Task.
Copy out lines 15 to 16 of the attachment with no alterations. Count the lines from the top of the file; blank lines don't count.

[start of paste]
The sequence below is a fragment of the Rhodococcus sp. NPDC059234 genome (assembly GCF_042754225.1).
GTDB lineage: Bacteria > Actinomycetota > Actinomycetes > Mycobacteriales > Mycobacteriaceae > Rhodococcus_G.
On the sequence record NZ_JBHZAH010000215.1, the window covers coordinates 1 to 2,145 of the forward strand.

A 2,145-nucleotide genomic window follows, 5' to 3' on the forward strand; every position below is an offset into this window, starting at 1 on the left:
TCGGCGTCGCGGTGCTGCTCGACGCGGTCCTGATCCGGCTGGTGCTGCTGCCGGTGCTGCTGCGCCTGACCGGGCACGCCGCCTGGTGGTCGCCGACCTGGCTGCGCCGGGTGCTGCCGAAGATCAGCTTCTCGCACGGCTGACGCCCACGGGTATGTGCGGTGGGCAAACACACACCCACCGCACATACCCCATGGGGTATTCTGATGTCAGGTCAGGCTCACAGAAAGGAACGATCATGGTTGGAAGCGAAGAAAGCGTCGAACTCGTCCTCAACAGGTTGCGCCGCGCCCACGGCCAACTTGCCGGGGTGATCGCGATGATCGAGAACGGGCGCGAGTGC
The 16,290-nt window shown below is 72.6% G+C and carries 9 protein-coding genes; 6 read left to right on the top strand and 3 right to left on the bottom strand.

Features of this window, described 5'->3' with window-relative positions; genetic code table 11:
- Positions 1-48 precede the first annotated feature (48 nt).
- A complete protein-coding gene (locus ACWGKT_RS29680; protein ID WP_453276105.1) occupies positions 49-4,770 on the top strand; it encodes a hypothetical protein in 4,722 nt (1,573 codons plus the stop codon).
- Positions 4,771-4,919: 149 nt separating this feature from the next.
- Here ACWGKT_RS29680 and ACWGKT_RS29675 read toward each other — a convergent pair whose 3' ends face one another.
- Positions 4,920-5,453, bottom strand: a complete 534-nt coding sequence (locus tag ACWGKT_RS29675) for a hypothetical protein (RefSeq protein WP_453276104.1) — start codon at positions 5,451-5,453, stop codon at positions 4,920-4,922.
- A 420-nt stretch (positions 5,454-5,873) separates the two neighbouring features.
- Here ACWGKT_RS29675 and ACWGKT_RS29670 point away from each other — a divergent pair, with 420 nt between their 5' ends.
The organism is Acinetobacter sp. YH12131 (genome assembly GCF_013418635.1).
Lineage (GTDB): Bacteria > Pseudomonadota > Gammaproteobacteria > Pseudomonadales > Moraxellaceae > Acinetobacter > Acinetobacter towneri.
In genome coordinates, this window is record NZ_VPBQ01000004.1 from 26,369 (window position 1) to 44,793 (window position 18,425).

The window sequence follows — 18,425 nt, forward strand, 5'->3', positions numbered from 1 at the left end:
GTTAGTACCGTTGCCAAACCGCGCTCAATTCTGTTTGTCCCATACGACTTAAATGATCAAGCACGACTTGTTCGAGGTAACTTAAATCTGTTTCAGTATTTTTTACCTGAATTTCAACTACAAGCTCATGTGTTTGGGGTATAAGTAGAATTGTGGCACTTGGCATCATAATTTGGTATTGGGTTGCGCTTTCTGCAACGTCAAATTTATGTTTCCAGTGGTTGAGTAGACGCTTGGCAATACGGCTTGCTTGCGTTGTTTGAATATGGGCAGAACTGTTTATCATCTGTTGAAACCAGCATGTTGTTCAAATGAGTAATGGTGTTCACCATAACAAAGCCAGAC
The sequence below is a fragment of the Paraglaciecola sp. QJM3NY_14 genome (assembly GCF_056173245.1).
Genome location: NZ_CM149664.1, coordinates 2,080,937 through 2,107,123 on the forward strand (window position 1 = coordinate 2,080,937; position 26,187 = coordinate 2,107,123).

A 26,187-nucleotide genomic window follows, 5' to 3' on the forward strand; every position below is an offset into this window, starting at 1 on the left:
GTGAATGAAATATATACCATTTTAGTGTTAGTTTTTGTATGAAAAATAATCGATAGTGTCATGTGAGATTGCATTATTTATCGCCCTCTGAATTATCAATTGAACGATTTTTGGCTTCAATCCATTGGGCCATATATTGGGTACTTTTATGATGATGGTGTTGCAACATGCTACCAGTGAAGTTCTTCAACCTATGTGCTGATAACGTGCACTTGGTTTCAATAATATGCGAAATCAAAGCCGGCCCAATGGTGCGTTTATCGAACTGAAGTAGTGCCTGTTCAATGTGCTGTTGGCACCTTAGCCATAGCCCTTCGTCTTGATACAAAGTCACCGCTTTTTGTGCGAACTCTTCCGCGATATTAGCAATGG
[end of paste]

The organism is Acinetobacter sp. YH12131 (genome assembly GCF_013418635.1).
Lineage (GTDB): Bacteria > Pseudomonadota > Gammaproteobacteria > Pseudomonadales > Moraxellaceae > Acinetobacter > Acinetobacter towneri.